Antimicrobial resistance among commensal Escherichia coli from cattle faeces and beef in Ibadan, Nigeria
Commensal bacteria contribute to the distribution and persistence of antimicrobial resistance in the environment. This study monitored antimicrobial resistance in commensal Escherichia coli from the faeces of on-farm and slaughter cattle and beef. A total of 342 (89.5%) E. coli isolates were obtained from 382 samples. Isolation rate of E. coli was 90.0% in on-farm cattle, 87.1% in slaughter cattle and 92.2% in beef. Overall, the isolates showed resistance to amoxicillin (97.9%), ampicillin (97.9%), cefuroxime (25.1%), chloramphenicol (69.3%), ciprofloxacin (11.7%), cotrimazole (45.9%), erythromycin (59.4%), gentamycin (36.5%), nalidixic acid (27.2%), nitrofuratoin (54.9%), norfloxacin (21.1%), ofloxacin (14.0%), streptomycin (78.9%) and tetracycline (33.9%). There were no significant differences in antimicrobial resistance of E. coli from the different sample types. Only four (1.2%) of the 342 isolates were susceptible to all antimicrobial agents, while 338 (98.8%) were resistant to at least one of the tested antimicrobial agents. Multi-drug resistance to three or more antimicrobials was observed in 321 (93.9%) of all the isolates. Forty-one resistance groups were observed in on-farm cattle, 30 in slaughter cattle and 34 in beef. All the 30 resistance groups found in slaughter cattle were also present in on-farm cattle and beef. ‘AmoAmpChlEryNitStr’ and ‘AmoAmpChlStr’ were the predominant resistant patterns. This study confirmed on-farm and slaughter cattle as important sources of antimicrobial resistant E. coli transmissible to humans through beef.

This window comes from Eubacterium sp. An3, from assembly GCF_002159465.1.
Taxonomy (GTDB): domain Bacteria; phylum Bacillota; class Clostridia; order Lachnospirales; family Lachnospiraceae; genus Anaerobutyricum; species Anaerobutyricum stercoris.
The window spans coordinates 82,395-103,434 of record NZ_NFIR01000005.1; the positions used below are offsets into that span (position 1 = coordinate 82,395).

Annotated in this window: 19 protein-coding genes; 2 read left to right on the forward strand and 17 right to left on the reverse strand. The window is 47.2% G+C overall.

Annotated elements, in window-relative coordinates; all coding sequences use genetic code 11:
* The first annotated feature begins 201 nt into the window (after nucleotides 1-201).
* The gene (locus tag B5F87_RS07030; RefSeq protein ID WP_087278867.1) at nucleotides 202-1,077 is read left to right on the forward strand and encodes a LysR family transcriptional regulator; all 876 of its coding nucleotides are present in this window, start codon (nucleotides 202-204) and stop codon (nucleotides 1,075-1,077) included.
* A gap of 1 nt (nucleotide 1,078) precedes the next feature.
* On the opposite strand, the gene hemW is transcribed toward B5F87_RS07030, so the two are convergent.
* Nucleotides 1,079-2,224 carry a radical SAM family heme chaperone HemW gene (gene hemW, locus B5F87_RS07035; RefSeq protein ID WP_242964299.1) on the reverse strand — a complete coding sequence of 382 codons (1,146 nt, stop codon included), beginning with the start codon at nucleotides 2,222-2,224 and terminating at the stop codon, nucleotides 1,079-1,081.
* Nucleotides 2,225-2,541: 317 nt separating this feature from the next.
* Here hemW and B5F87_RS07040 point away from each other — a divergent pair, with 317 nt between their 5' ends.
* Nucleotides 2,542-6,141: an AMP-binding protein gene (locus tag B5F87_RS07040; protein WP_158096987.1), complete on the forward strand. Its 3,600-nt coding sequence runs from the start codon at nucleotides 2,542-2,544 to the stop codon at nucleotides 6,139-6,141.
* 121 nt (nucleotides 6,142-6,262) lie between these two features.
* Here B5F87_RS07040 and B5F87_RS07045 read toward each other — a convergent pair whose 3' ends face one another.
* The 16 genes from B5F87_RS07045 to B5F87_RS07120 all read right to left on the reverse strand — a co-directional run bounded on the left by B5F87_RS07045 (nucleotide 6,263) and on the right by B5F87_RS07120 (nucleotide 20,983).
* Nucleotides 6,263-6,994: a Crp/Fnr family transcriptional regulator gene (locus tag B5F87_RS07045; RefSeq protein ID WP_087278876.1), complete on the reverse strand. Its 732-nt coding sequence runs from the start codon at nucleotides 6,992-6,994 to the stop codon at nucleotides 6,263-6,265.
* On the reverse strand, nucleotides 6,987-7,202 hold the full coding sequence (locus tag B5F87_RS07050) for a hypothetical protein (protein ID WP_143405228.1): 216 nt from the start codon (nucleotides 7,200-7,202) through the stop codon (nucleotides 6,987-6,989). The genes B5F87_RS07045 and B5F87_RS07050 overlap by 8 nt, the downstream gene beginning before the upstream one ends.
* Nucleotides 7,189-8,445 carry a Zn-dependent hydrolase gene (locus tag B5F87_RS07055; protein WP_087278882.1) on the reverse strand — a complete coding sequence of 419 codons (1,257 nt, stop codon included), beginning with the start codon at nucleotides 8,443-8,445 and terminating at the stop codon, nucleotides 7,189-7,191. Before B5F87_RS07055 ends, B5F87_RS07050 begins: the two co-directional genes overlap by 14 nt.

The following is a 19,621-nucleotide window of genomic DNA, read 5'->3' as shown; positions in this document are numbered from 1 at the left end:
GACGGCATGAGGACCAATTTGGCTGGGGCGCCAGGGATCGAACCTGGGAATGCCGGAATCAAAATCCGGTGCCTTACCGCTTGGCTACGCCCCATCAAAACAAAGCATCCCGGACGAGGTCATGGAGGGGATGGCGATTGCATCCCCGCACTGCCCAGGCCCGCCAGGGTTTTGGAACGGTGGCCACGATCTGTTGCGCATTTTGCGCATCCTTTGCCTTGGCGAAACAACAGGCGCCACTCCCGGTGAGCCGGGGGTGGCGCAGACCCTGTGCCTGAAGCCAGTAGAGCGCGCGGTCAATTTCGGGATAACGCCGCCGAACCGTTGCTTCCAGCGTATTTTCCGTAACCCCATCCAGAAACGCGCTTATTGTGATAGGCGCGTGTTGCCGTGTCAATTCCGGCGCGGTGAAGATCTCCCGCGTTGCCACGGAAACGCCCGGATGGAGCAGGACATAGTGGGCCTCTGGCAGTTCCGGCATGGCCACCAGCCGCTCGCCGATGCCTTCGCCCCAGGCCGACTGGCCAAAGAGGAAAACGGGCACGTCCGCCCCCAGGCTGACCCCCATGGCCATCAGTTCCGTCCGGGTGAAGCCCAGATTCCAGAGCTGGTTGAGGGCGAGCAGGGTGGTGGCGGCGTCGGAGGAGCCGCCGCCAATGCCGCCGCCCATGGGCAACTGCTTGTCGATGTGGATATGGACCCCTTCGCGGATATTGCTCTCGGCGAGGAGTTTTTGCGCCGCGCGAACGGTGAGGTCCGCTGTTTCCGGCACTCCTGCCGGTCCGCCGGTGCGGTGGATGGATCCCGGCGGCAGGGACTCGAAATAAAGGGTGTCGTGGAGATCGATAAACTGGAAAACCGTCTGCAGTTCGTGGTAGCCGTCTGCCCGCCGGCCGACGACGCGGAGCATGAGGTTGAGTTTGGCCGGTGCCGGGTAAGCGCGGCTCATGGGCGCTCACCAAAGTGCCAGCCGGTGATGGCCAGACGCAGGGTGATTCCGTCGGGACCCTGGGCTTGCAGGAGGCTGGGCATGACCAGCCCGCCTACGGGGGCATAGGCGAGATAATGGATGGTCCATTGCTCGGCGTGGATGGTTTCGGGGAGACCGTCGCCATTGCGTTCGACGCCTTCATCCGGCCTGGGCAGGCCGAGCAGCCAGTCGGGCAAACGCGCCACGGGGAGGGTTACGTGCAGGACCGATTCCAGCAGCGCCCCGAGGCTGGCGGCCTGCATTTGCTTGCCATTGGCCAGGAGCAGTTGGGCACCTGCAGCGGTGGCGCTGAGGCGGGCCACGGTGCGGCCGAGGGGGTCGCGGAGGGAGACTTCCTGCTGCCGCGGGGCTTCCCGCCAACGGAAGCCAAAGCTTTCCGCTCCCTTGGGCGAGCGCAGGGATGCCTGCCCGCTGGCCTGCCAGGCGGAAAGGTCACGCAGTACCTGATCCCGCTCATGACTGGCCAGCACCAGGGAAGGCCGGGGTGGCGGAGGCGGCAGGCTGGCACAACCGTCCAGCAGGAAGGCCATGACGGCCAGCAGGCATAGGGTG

Key words: Antimicrobial resistance, beef, Escherichia coli, on-farm cattle, slaughter cattle,